tice the terms in which that practice was psychologically or sociologically
explained.25

Williams™ position allows that an interpreter of a group using a diver-
gent set of thick ethical concepts could, to use Moore™s helpful phrase,

24 Moore, this volume.
25 Williams (1995a), p. 187. The terminology of “centralism” versus “noncentralism” is that
of Hurley (1992).
54 Alan Thomas


“carve out a chunk of the same logical space” as the group interpreted,
which, as Moore notes, is not the same as “carving out the same chunk of
logical space.”26 Thus a social scienti¬c explanation of the use of highly
perspectival concepts is possible, where such concepts are interpreted both
as classifying and as giving rise to defeasible reasons for action. (In the
latter case, to explain the interpreted group™s defeasible reasons is not to
endorse them from the interpreter™s perspective.) That which Williams did
not envisage is the simple conjunction of these two sets of results into a
projectivist “analysis” of a thick ethical concept in any meaningful sense of
“analysis.” This would be, putatively, an analysis of the original grasp of the
concept on the part of the thick concept user. Projectivism would not, in
Williams™ view, be redeemed by two independent facts: First, that from a
social scienti¬c perspective such concept use has an explanation and that the
user of a thick concept can be construed as classifying from the same broad
range of classi¬cations as the interpreter (even if not using exactly the same
classi¬cations). Second, that the concept users can be interpreted as hav-
ing certain defeasible reasons arising from such a classi¬cation. These two
facts could not be conjoined in a plausible explanation of what it was for the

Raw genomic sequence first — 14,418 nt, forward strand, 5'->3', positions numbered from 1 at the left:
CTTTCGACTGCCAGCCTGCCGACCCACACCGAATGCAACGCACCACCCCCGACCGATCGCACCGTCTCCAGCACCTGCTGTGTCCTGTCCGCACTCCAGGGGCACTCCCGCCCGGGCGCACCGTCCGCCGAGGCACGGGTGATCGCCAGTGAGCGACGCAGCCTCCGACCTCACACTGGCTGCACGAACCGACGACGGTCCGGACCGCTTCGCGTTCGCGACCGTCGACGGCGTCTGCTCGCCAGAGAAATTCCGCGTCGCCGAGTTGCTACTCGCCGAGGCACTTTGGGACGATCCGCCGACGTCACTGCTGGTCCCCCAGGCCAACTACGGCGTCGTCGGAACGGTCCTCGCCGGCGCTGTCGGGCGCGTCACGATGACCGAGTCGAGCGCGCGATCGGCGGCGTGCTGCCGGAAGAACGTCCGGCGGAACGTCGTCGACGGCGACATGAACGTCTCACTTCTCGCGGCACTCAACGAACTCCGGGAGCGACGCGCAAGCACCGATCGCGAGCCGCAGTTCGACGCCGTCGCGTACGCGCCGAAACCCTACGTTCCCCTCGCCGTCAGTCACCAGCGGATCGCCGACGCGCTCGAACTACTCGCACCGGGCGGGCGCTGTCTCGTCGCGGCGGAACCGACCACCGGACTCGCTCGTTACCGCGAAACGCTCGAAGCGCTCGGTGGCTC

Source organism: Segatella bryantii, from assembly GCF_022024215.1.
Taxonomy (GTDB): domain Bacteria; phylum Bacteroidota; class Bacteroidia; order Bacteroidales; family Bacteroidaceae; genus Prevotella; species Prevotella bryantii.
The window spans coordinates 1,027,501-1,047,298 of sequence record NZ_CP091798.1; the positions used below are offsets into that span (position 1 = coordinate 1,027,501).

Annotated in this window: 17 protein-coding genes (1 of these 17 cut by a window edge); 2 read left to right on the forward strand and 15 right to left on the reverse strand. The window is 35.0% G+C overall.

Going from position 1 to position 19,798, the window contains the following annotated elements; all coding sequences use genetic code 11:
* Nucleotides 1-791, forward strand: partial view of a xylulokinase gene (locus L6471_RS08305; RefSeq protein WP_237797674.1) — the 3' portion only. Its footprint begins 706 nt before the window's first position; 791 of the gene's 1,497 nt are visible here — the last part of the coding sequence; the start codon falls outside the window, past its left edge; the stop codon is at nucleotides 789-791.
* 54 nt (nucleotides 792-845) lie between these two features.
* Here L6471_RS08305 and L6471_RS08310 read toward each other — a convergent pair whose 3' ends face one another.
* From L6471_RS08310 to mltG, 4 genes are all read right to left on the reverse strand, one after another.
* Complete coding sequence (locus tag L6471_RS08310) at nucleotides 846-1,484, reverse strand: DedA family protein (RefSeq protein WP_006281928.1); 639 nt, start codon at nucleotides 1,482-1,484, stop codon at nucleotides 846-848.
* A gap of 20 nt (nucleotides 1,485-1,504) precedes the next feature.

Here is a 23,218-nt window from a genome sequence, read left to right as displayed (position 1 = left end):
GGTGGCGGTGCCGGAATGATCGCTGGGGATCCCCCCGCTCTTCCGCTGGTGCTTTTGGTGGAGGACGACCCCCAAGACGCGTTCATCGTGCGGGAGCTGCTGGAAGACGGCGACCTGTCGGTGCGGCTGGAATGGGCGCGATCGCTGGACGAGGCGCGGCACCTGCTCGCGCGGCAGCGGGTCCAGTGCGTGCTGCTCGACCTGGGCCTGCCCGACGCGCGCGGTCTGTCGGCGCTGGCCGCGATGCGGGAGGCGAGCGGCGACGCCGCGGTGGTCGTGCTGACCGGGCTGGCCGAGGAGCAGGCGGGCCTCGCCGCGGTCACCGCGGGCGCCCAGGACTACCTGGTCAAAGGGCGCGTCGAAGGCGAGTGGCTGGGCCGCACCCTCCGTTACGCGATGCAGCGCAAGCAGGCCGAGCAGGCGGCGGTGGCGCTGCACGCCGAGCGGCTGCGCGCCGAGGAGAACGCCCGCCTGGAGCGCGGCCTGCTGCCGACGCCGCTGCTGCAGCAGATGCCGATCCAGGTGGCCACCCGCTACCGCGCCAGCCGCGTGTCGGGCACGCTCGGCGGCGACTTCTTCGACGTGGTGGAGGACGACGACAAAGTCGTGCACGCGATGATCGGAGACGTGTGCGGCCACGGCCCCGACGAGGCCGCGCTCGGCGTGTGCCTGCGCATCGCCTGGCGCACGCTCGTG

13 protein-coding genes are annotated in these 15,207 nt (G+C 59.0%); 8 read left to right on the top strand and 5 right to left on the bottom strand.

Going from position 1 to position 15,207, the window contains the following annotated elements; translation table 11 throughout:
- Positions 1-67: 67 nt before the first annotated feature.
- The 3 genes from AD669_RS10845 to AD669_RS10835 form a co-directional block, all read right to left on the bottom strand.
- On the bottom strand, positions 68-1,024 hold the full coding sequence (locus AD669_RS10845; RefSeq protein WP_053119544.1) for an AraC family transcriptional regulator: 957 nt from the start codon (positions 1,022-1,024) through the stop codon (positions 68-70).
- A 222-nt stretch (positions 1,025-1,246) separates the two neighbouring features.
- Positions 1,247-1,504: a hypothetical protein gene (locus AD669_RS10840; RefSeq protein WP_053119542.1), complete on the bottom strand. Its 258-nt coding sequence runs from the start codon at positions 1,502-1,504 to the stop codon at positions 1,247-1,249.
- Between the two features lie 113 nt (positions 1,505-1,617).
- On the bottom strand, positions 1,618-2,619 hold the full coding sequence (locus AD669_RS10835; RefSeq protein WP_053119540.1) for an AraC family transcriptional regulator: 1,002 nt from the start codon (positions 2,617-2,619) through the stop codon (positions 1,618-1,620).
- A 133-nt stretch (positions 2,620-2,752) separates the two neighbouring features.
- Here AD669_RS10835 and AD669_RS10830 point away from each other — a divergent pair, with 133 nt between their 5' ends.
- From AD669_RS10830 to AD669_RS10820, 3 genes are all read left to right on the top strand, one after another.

interpreted group to grasp the original concept, such that the explanation
was one that concept users themselves could grasp. Hence Williams™ verdict:
neither projectivism nor expressivism meet their own demanding standards
for a satisfactory analysis. In that sense, the argument from thick concepts
continues to have a point, in spite of the failure of objectivism to defend its
ambitious way of modeling social practices that use such concepts. There
thus emerges a distinctive way, a nonobjectivist way, of resisting the views
of both the projectivist/expressivist and the secondary property realist.


3. UNDERSTANDING THE HYPERTRADITIONALISTS

Moore has certainly afforded us a sympathetic reconstruction of the overall
strategy of Williams™ nonobjectivist position. In this section I will put a
little more detail into the picture of precisely why Williams rejected sec-
ondary property realism, or “objectivism.” Given his sympathy in his later
work towards minimalism about truth, the focus of the dispute between
Williams and objectivism is not whether or not ethical judgments can be
true; given his concession that perspectival concepts can ¬gure in knowl-
edge claims the issue is not whether or not there can be moral knowledge.27

26 Moore, this volume.
27 Williams (1985), p. 139.
55
The Nonobjectivist Critique of Moral Knowledge


The issue for Williams is that the secondary property realists™ position is, in
a precise sense, super¬cial.28 In terms of presentation, the primary argument
against objectivism in Ethics and the Limits of Philosophy contrasts two ways
of explaining knowledge: objectivism is convicted of believing that ethical
knowledge is anchored, at the re¬‚ective level, by considerations that stabi-
lize the knowledge involved in just the same way that scienti¬c truth anchors
belief. It is this claim of strict parity that Williams believes is false. (How-
ever, I believe that Moore has helpfully shown how this argument about
explanation can be motivated at a more fundamental level by consideration
of that which absolute and nonabsolute representations aim to achieve.)
In the background to the arguments of Ethics and the Limits of Philoso-
phy is Williams™ long-standing suspicion of some of the claims in the later
Wittgenstein on which Wiggins and McDowell based their arguments. In
particular, as I have noted, Williams always believed that thick ethical con-
cepts placed special demands on social explanation and that is because of
a crucial ambiguity in how one understands the idea of grasping a concept
from “the inside” so that one comes to “share” it with its users.